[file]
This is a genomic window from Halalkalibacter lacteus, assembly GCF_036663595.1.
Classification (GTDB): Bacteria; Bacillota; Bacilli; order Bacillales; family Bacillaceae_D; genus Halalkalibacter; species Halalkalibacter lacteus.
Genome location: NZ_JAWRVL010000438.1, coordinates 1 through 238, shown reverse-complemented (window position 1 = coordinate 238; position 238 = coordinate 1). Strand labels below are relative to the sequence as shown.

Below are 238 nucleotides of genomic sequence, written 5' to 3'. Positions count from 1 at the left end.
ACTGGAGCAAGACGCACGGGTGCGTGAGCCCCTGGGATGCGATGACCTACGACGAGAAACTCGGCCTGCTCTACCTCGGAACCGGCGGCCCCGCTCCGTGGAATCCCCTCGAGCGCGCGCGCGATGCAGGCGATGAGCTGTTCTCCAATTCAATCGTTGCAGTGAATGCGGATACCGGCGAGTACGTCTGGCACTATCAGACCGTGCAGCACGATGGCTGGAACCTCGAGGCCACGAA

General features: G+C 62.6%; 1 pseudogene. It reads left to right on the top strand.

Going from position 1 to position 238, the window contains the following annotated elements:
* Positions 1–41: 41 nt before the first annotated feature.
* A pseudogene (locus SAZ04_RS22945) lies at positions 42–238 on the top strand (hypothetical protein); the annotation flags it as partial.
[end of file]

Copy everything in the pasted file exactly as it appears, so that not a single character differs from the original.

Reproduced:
This is a genomic window from Halalkalibacter lacteus, assembly GCF_036663595.1.
Classification (GTDB): Bacteria; Bacillota; Bacilli; order Bacillales; family Bacillaceae_D; genus Halalkalibacter; species Halalkalibacter lacteus.
Genome location: NZ_JAWRVL010000438.1, coordinates 1 through 238, shown reverse-complemented (window position 1 = coordinate 238; position 238 = coordinate 1). Strand labels below are relative to the sequence as shown.

Below are 238 nucleotides of genomic sequence, written 5' to 3'. Positions count from 1 at the left end.
ACTGGAGCAAGACGCACGGGTGCGTGAGCCCCTGGGATGCGATGACCTACGACGAGAAACTCGGCCTGCTCTACCTCGGAACCGGCGGCCCCGCTCCGTGGAATCCCCTCGAGCGCGCGCGCGATGCAGGCGATGAGCTGTTCTCCAATTCAATCGTTGCAGTGAATGCGGATACCGGCGAGTACGTCTGGCACTATCAGACCGTGCAGCACGATGGCTGGAACCTCGAGGCCACGAA

General features: G+C 62.6%; 1 pseudogene. It reads left to right on the top strand.

Going from position 1 to position 238, the window contains the following annotated elements:
* Positions 1–41: 41 nt before the first annotated feature.
* A pseudogene (locus SAZ04_RS22945) lies at positions 42–238 on the top strand (hypothetical protein); the annotation flags it as partial.